Banners
Banners

Latest News

Calls for the lifting of economic sanctions imposed on Zimbabwe gained...
SELEBI-PHIKWE: A works contract for the design and building of Phase 1...
Former defence minister, Dikgakgamatso Seretse, ex-BDF commander, Gaol...
Former spy chief Isaac Kgosi says the Directorate of Public Prosecutio...
Banners
Banners

BOSETU demands teachers' safety

INNOCENT SELATLHWA
BOSETU members at a conference PIC: KEOAGILE BONANG
Botswana Sectors of Educators Trade Union (BOSETU) has expressed great shock over an incident in which a teacher was attacked and assaulted by a student at Madiba Senior Secondary School in Mahalapye during the week.

A video of the student assaulting the teacher at the school recently went viral on social media with the footage showing a group of students cheering on as their fellow student attacked the teacher.

Many on social media are of the view that the student should immediately be dismissed from school.

BOSETU laments that as a trade union, it has on several occasions raised an alarm to the powers-that-be about violence in schools, especially perpetrated by students against teachers.

In a press statement, the union Secretary General Tobokani Rari refers to a red flag the union raised in the end of 2019 statement.

“The year 2019 saw a worrying increase in incidences of student violence against teachers, and as such, have subjected teachers to hazardous working environment. We have seen students physically attacking teachers and injuring them. This, no doubt, is a phenomenon that greatly worries BOSETU as a union, and it is a matter that a national discourse needs to be opened around it. BOSETU has on numerous occasions called for the intensification of security in schools and the strengthening of the guidance and counselling units to address matters of behaviour modification and the use of habit – forming substances by students,” Rari says in the statement.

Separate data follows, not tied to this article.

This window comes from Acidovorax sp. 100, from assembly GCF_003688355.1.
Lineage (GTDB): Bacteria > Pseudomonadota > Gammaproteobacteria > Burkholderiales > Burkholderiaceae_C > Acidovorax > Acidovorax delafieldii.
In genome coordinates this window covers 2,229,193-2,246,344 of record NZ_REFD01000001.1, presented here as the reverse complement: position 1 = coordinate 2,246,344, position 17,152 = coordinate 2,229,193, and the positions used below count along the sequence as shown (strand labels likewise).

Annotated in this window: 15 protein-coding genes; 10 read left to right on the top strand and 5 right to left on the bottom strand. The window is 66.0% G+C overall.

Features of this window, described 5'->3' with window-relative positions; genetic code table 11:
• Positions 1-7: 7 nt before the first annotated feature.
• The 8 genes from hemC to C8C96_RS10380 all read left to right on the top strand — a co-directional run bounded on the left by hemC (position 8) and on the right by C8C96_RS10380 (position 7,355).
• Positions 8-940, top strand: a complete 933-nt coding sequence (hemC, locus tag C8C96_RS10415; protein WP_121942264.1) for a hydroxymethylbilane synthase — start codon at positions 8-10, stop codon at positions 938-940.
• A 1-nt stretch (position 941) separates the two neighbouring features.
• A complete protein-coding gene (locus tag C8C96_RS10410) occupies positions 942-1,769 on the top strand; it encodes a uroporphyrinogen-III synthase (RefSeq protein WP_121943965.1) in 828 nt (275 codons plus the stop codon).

Rari also says BOSETU is of the view that the situation is brought about by a myriad of factors including amongst others, the collapse of the moral fibre in society, the non– functional guidance and counselling units in schools owing to negligence by system and rampant intrusion of drugs in school campuses. The union believes corporal punishment could help alleviate the situation.

“As BOSETU we would like to express our apprehensiveness on the stringent manner in which the Education Act regulates the application of corporal punishment in schools. Our view is that there is dire need to review the

Banners
Education Act to relax the terms of the application of corporal punishment in schools. This in our view would contribute to bringing sanity with respect to discipline in schools as was the case in yesteryears,” Rari writes.

Rari expresses concern about numerous cases in which schools would recommend for the expulsion of extremely errant students, following due process of disciplinary proceedings, only for such expulsion to be reversed by ministry management. They believe this has kept uncontrollable and highly undisciplined students who end up attacking teachers in schools.

BOSETU called upon the Ministry of Basic Education and the school authorities to urgently and decisively act to curb this issue of violence of students against teachers in schools by intensifying security services in hotspot schools, facilitating parents’ involvement in student discipline, and tightening up the penalties imposed on the perpetrators, including exclusion from school of the bully students.

Minister Fidelis Molao is of the view that, besides it being unacceptable, it is not a solution to bring security guards to schools as well as expelling them. “We do not have a blanket solution to these issues and deal with them case by case basis. Generally, there is a need for dialogue between school management, parents and students to minimise these incidents,” he said.

Molao says it would not be wise to have many security guards loitering in schools as it would not be conducive for a learning environment. Molaoadds that as the ministry responsible, they act on reports and recommendations as provided by schools and regions and avoid unnecessarily expelling students from school. “We try by all means to keep these students in schools because once you throw them into the streets they become delinquents and terrorise the society. Yes, in some cases we have no option but to expel the students,” he concludes.



News

Banners
Banners

Selefu

The boy who used to cry

Latest Frontpages

Todays Paper Todays Paper Todays Paper Todays Paper Todays Paper Todays Paper
Banners